About a five-minute drive from downtown Morehead City, North Carolina, three retirees sat down for lunch at their favorite spot, Bojangles’ Famous Chicken ’n Biscuits. While visitors to Morehead City, on the southeast coast of the state, might feel they had tumbled into a world far removed from the rest of the state, one of the men, a retired nuclear chemist, said he knew of a place that was much more out of touch.
“One of the most isolated places in the world, and I’ve been there, is a university,” said Ken. “All you do is talk to your friends, and your friends are the same ones who think the same way you do…. They only talk to people who make themselves feel comfortable.”
Ken was sitting with Verne and Bob. The three retirees and friends also happened to be leaders of the Crystal Coast Tea Party Patriots (CCTPP).
“Sounds like D.C.,” Verne quipped.
“In a bubble,” added Bob.
“You always hear on the news that Congress is out of touch,” Ken continued. “They never go home and talk to their people.”
Ken had worked for the federal government for 30 years in both the military and the Department of Energy. “As a scientist, I believe you got to look at both sides to make an intelligent decision. If you want to make stupid decisions, that’s easy,” he added. “But if you want to make informed decisions, you have to read ‘what this side says and what this other side says.’ You have to also seek what the facts are and not what the feelings are.”
This viewpoint, the three men agreed, drove their digital work.
As the person responsible for promoting the group’s lively Facebook page and Twitter feed, Ken worked tirelessly to distribute information. While he wrote posts himself, many were retweets or links to stories from news outlets such as the Carolina Journal , a statewide conservative newspaper run by North Carolina’s John Locke Foundation, or Breitbart News, a national right-wing news outlet.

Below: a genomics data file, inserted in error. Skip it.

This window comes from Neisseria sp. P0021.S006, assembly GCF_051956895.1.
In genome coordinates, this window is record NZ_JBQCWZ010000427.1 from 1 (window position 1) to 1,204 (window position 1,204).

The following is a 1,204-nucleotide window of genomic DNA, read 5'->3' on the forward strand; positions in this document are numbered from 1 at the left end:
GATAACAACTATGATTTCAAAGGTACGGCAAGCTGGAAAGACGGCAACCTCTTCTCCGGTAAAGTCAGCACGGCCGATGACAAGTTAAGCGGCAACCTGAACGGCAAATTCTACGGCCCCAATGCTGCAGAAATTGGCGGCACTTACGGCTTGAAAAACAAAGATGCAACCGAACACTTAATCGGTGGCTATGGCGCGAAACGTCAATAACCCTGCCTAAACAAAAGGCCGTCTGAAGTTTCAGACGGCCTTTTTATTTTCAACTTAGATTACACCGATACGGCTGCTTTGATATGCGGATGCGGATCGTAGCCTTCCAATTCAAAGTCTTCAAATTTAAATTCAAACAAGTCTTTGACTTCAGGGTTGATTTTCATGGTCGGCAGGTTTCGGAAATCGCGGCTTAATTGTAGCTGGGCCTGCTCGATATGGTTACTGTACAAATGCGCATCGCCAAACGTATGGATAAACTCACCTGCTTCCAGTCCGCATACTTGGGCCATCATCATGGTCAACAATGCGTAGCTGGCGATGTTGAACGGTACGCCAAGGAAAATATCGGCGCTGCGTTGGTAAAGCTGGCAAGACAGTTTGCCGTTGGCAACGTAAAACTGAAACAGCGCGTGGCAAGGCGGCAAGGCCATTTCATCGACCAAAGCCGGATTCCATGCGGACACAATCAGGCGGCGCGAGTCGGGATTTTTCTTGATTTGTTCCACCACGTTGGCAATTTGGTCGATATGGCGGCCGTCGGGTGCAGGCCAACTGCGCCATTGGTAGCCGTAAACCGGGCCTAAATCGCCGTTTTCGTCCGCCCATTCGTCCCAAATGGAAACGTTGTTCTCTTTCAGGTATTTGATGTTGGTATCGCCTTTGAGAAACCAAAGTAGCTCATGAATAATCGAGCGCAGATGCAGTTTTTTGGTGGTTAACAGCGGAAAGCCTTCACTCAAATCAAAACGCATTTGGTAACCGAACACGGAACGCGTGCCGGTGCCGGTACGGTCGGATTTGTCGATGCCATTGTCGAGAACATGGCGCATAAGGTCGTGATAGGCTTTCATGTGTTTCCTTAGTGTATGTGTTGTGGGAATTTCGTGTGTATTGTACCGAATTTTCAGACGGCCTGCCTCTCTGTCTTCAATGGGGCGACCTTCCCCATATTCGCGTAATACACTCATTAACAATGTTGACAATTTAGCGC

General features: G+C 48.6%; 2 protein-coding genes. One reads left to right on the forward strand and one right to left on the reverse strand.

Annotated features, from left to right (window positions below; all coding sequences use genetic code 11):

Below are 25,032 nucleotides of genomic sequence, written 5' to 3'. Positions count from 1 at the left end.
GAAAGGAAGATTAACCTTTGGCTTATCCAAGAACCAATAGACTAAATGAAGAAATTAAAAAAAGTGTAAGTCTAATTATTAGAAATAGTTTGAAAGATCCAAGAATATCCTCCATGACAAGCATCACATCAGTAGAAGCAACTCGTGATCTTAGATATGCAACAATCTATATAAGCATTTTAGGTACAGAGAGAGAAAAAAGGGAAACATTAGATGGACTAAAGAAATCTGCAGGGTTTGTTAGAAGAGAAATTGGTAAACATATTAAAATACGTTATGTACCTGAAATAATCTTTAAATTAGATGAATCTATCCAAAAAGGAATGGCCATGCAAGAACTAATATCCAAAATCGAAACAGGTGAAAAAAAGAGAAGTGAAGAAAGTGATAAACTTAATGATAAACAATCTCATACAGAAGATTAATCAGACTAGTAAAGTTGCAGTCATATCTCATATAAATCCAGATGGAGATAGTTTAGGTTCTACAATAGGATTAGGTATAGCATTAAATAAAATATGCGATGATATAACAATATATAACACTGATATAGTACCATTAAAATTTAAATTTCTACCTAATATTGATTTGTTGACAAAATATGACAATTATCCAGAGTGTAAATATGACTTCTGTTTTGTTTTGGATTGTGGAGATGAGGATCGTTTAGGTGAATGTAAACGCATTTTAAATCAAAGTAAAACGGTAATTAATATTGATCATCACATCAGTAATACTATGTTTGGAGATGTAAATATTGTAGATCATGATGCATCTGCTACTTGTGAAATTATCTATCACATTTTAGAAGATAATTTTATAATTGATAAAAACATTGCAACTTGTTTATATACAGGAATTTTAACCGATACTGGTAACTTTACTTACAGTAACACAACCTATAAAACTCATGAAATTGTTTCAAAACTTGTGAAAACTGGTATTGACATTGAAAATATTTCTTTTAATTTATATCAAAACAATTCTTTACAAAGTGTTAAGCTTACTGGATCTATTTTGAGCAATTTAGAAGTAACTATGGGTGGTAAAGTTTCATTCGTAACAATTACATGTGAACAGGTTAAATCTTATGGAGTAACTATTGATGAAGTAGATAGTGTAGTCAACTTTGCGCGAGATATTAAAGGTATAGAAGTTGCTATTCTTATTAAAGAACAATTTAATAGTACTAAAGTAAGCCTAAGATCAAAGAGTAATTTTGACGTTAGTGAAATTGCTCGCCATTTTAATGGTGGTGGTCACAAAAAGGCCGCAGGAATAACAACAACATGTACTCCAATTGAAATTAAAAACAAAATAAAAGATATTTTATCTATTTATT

I was interested in learning more from activists like Ken, Verne and Bob since I had noticed their active online presence. They seemed to defy the prototype of the digital activist. Most of the early hype around digital activism focused on protest movements of the left. Right-leaning movements’ digital activity was given little attention in the media, even dubbed “astroturf.” And even after the election of Donald Trump in 2016, a common assumption was that conservatives had been duped by fake news or Russian hackers.
A few years earlier, though, I was finding a broad spectrum of active right-wing online activity. Some was sensationalized, but much was measured and analytical. I was curious how the CCTPP’s political ideology might factor into what its members did online. I had already found that social class and organizational structure shaped online activism. Both of these capacity factors had challenged the pluralist view of the internet—not every type of social movement group is online at equal rates. But were right-wing and left-wing groups using digital technology equally?
Ken’s statement about academia and left-leaning politics was right in some ways. Scholars tend to lean further left. Most research on social movements generally focuses on progressive causes. Some had researched underground far-right groups’ internet activity, especially online discussion forums, and since then, a handful of studies have emerged comparing left and right populist movements online. But the vast majority of digital activist research has focused on left-wing movements.
As a result, the exact role of political ideology within digital activism has been a puzzle that has produced three general arguments. First, many have connected digital activity with left-wing protest movements, such as Occupy Wall Street, both because of egalitarian associations with internet use and because, simply, these types of movements are usually the object of study. The second line of thinking is that ideology is less relevant with digital activism because online participation comes from individual experiences rather than organizational dogma.
The third argument is that, well, it depends. Political ideology’s role in digital activism hinges on the broader context—when a group is the “out-party,” it uses it more. A possible fourth argument—that conservatives dominate digital spaces—was not yet on the radar. Trump and the debate about the influence of even more sophisticated tools like bots and clickbait would come later.
So where do right-wing groups fit into these arguments? Studying the relationship between digital activism and the politics surrounding collective bargaining rights for public employees in North Carolina was a way to cast a wide net to include, hopefully, a wide range of groups on all sides of the debate. Indeed, these components in the South generated a broad political spectrum of groups organizing around this issue, from the far left to the far right and those in between. But it was this very ideological divide that helped explain why Ken and his friends with the CCTPP were some of the most prolific users of digital technology.